The growth of nuclear parity between the U.S. and the U.S.S.R., the inevitability of other nations producing atomic bombs, the worldwide abhorrence of the employment of such weapons, and the increasing reliance of communist nations on a far less technically sophisticated type of war all seemed to be diminishing the prospect of an atomic war between the two superpowers. This situation did not mean a return to conventional warfare as defined by the West, however. Communist guerrillas in 1959, acting on instructions from the communist government of North Vietnam, challenged the government of South Vietnam, an insurgency made more successful because the South Vietnamese army—having been trained by U.S. Army military advisers in conventional tactics in order to oppose a Korean-like invasion from the north—was ill-prepared to combat a guerrilla foe. The growing nuclear stalemate and insurgencies such as the one in Vietnam caused the West, and particularly the U.S., to begin broadening its primary policy of nuclear deterrence against aggression.


The Shwayder Family: From Back-Pack Peddling to Samsonite Luggage, Denver, Colorado

Isaac Shwayer was born in 1855 in Poland.

Hr emigrated to England and studied to be a cantor and rabbi.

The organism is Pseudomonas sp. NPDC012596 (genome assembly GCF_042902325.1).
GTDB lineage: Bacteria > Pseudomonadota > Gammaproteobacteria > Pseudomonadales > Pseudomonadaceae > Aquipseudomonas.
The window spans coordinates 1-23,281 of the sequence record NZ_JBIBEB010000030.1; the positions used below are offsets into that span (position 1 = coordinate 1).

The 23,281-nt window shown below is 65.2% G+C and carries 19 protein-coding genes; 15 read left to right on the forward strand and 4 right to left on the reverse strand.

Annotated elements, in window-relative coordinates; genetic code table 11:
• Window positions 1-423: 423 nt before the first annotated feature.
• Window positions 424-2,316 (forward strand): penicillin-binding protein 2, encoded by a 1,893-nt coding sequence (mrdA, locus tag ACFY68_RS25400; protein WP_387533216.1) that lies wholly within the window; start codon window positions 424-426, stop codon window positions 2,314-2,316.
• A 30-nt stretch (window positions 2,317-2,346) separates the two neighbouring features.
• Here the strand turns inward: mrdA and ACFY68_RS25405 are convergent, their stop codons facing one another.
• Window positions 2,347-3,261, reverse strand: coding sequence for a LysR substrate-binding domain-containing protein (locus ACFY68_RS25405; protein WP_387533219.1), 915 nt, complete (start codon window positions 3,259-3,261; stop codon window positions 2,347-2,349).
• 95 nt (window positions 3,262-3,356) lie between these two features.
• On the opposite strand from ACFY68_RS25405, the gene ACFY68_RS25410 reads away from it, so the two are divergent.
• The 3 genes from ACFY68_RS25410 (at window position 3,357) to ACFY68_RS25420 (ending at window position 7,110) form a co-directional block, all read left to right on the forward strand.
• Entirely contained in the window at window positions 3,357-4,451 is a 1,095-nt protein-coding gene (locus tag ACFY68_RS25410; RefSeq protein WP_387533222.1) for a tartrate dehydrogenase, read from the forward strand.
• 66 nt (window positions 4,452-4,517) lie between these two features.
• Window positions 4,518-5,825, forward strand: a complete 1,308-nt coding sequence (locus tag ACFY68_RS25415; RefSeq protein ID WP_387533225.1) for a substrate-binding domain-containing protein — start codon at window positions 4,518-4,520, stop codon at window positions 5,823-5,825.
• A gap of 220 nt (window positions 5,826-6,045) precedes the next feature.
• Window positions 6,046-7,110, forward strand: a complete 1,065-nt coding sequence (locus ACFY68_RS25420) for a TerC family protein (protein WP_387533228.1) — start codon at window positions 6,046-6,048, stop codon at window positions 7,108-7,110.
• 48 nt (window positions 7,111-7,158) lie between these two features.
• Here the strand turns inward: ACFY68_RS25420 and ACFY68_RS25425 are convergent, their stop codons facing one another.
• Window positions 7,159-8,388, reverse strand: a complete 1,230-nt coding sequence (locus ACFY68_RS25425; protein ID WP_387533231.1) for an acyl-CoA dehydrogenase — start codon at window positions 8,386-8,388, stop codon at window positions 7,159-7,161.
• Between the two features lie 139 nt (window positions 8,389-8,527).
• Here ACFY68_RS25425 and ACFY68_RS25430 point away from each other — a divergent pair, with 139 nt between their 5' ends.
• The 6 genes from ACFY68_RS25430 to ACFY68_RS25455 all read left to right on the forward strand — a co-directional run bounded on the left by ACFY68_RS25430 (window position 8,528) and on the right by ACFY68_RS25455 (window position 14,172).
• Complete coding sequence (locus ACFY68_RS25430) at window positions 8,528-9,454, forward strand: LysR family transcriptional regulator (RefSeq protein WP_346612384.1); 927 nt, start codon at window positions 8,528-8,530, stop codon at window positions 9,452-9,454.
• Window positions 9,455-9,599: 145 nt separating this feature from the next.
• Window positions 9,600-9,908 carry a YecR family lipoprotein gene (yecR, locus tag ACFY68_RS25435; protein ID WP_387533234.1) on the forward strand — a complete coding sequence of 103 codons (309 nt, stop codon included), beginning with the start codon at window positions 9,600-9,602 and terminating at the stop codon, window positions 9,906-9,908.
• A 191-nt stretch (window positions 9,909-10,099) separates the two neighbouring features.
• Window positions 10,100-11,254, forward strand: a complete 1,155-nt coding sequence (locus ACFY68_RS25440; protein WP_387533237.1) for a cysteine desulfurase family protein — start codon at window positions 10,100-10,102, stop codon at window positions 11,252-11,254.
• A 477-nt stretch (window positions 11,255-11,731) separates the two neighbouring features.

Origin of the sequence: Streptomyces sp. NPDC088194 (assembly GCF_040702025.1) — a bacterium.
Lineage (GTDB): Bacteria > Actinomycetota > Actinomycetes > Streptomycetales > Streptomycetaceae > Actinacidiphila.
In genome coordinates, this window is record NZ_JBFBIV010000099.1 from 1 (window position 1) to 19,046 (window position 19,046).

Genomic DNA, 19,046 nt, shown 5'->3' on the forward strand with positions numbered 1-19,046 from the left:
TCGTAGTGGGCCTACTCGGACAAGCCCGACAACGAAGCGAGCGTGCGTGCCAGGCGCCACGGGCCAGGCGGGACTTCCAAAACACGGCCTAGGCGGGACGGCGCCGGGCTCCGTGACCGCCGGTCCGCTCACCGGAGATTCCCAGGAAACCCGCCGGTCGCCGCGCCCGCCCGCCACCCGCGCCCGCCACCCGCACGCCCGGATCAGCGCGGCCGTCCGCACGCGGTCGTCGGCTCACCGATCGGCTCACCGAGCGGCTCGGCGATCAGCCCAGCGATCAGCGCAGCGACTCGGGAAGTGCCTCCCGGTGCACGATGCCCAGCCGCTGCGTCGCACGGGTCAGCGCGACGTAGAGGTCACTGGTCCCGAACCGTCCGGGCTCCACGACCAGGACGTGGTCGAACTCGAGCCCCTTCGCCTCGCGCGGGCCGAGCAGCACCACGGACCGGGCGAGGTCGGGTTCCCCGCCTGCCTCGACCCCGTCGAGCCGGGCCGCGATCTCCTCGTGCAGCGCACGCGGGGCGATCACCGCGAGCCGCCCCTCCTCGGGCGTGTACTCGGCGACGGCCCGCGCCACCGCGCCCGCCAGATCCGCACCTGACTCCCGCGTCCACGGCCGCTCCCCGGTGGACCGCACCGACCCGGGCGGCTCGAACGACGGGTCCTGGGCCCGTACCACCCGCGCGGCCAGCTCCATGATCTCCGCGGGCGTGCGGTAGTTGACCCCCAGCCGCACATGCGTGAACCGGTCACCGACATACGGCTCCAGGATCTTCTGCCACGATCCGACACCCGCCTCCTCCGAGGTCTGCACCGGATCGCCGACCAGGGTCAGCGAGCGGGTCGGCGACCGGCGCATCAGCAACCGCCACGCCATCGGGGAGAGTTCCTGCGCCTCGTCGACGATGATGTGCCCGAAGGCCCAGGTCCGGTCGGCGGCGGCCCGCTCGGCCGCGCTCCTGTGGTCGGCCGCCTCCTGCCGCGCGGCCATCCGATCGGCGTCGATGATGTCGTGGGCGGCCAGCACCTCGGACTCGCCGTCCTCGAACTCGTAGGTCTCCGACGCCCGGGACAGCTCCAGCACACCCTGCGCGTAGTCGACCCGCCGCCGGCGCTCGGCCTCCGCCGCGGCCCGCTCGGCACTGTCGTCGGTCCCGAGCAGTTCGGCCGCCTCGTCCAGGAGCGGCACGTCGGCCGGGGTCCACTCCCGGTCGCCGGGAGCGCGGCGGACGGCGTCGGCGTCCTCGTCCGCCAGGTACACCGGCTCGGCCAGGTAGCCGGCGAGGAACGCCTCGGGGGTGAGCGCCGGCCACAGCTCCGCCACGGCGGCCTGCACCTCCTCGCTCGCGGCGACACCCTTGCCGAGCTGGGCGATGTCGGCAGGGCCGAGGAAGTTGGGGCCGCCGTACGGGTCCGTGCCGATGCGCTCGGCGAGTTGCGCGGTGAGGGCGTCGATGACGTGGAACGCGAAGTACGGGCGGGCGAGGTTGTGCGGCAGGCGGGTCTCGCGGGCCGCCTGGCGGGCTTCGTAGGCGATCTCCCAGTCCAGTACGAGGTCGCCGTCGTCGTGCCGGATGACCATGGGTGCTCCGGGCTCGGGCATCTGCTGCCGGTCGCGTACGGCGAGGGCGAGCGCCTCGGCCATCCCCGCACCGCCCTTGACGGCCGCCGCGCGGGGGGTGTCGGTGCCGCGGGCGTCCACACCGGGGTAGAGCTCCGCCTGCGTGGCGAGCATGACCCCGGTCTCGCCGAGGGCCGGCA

In Manchester, he met and, after a two year courtship, married Rachel Kobey , whose parents had also emigrated from Poland.

Colorado

Isaac came to America in 1879, and traveled to Central City, Colorado to work with Rachel’s uncle, Abe Rachofsky , who owned a dry goods business.

Isaac began peddling in the surrounding mining towns, selling out of his heavy back-pack.

Within two years he had saved enough money to rent a house and send for his family.

Isaac Shwayder became the acting rabbi for the Jewish community, officiating at religious festivals held in the Odd Fellows Hall above his uncle’s store.

When Issac’s oldest son, Sol , began to attend school, Rachel studied with him at home and learned to read and write English.

Rachel convinced Isaac to move their now family of six to Denver.

Denver, Colorado

I n Denver, Issac Shwayder first opened a grocery store and then a used furniture store.

Rachel took in two boarders and their oldest daughter, Dora , gave piano lessons.

Their second son, Jesse , had a clear soprano voice and, at the age of nine, was discovered by Wilberforce Whiteman ( father of Paul Whiteman), the Director of Music of the Denver schools.

Jesse earned fifty-cents a week singing in St. John’s Cathedral on Sundays.

At 13, Jesse became proficient playing the violin, so Dora and Jesse were hired to play at weddings.

Lack of funds prevented Jesse from attending college, so he worked in his father’s furniture store.

I n 1903, Jesse convinced Isaac to sell the store and open a luggage shop.

Jesse was noticed by one of their suppliers and invited to come to New York City as a salesman for the Seward Luggage Company .

In his first year , Jesse Shwayder earned over $4,000 in commissions – a vast sum at that time.

In 1910, Jesse returned to Denver and opened his own luggage factory with his father, Isaac, as his lead salesman.

The whole family jumped in to help. The Shwayder Trunk Manufacturing Company began to grow.

Instead of competing with low pricing, Isaac insisted that they make high quality merchandise and price it at the highest price it would bear in the luxury marketplace.

In 1916, the Shwayders took a picture that would become an advertising coup.